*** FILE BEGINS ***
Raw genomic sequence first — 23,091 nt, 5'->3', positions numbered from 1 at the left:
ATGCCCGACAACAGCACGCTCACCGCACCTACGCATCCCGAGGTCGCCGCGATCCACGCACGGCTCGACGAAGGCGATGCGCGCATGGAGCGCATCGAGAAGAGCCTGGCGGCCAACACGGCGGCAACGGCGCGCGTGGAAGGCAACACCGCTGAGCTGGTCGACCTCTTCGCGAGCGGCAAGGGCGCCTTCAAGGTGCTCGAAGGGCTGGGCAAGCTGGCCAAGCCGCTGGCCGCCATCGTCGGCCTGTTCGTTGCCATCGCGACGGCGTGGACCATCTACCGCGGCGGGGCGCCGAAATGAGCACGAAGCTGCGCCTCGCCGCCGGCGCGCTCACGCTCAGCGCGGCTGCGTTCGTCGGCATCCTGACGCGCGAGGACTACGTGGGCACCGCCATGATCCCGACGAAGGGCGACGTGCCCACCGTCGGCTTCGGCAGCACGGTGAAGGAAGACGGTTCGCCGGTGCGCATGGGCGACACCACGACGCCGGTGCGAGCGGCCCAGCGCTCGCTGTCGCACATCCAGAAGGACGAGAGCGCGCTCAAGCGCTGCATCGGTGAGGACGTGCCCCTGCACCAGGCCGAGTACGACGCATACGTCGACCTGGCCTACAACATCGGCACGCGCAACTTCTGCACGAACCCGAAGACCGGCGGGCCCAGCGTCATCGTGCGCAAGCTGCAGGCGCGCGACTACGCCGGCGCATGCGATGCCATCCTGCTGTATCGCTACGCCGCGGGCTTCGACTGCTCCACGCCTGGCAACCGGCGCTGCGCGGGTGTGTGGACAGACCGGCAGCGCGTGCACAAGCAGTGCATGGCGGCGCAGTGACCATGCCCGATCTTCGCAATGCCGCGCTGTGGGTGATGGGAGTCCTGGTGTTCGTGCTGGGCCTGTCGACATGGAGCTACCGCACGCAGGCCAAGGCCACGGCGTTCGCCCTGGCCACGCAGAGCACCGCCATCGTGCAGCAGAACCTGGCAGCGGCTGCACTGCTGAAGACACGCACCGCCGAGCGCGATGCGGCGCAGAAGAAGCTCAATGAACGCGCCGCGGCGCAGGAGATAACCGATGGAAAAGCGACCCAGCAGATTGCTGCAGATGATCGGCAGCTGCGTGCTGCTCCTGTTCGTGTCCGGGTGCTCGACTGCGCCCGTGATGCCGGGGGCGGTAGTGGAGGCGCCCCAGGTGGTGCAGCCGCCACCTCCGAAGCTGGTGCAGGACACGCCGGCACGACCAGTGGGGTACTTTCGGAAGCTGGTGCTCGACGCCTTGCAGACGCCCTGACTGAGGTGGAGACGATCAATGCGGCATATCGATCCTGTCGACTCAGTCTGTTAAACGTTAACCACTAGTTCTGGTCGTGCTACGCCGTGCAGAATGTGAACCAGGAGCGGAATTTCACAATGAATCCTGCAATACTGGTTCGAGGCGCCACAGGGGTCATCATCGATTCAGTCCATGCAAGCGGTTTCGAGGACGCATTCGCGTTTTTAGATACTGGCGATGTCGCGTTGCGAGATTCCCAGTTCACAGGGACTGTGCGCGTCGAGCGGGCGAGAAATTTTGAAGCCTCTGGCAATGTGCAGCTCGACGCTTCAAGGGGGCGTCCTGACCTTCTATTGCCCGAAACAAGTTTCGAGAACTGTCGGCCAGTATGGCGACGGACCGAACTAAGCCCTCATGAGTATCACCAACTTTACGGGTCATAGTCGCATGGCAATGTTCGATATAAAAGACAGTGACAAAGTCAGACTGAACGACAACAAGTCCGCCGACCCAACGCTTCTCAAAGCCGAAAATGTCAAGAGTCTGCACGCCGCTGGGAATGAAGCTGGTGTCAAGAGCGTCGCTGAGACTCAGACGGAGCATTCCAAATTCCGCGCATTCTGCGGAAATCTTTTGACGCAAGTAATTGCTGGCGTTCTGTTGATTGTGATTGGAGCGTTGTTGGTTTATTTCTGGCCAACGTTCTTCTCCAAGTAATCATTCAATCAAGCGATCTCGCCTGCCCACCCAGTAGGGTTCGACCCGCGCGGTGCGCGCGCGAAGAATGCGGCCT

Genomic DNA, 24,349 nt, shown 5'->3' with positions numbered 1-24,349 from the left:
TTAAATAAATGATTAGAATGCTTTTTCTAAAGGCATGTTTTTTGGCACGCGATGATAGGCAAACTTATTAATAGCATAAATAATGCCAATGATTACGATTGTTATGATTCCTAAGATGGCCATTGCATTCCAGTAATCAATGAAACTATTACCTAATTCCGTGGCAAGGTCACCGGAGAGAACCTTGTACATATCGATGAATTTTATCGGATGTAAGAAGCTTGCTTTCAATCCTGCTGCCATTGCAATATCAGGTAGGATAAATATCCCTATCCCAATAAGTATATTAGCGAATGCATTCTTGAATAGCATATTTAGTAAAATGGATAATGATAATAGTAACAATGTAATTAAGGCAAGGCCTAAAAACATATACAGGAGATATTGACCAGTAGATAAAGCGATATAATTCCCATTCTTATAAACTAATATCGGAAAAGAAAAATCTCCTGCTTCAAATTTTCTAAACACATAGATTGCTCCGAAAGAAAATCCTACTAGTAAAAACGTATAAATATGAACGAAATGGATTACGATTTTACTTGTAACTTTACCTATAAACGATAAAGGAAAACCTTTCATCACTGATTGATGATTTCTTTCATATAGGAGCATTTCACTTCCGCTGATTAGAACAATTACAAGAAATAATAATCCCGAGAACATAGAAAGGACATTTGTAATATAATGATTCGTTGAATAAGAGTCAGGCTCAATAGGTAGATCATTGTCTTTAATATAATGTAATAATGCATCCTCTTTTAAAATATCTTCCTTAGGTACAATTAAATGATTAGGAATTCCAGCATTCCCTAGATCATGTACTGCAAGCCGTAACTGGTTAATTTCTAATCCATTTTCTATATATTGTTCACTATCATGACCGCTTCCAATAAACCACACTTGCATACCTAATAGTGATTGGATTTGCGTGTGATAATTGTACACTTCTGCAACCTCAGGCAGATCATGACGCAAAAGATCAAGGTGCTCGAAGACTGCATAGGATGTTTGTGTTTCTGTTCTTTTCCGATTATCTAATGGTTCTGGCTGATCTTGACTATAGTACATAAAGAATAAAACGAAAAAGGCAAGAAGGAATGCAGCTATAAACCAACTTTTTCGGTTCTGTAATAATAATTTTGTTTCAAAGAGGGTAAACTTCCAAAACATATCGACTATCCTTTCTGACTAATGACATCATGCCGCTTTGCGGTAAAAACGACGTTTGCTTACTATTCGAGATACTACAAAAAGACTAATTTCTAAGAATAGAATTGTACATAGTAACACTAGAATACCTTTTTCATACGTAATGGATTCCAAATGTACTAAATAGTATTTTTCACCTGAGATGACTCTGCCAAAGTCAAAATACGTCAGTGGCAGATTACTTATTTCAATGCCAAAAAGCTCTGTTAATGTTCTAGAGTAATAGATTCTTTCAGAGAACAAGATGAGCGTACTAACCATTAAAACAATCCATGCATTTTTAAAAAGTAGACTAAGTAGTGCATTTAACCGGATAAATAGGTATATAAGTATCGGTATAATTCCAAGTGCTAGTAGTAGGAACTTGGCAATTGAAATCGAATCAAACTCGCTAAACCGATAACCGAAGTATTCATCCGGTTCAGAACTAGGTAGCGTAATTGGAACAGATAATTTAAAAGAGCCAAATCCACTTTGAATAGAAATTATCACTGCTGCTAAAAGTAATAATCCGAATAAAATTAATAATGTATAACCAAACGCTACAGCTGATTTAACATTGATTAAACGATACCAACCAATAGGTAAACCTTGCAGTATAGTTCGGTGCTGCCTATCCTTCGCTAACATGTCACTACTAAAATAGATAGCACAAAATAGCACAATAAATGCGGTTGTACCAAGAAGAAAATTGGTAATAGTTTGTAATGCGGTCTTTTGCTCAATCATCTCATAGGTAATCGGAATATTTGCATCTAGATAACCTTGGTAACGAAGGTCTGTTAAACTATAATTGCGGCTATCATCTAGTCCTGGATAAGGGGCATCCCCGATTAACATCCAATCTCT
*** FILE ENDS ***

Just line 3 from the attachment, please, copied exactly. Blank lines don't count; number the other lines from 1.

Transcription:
Genomic DNA, 24,349 nt, shown 5'->3' with positions numbered 1-24,349 from the left: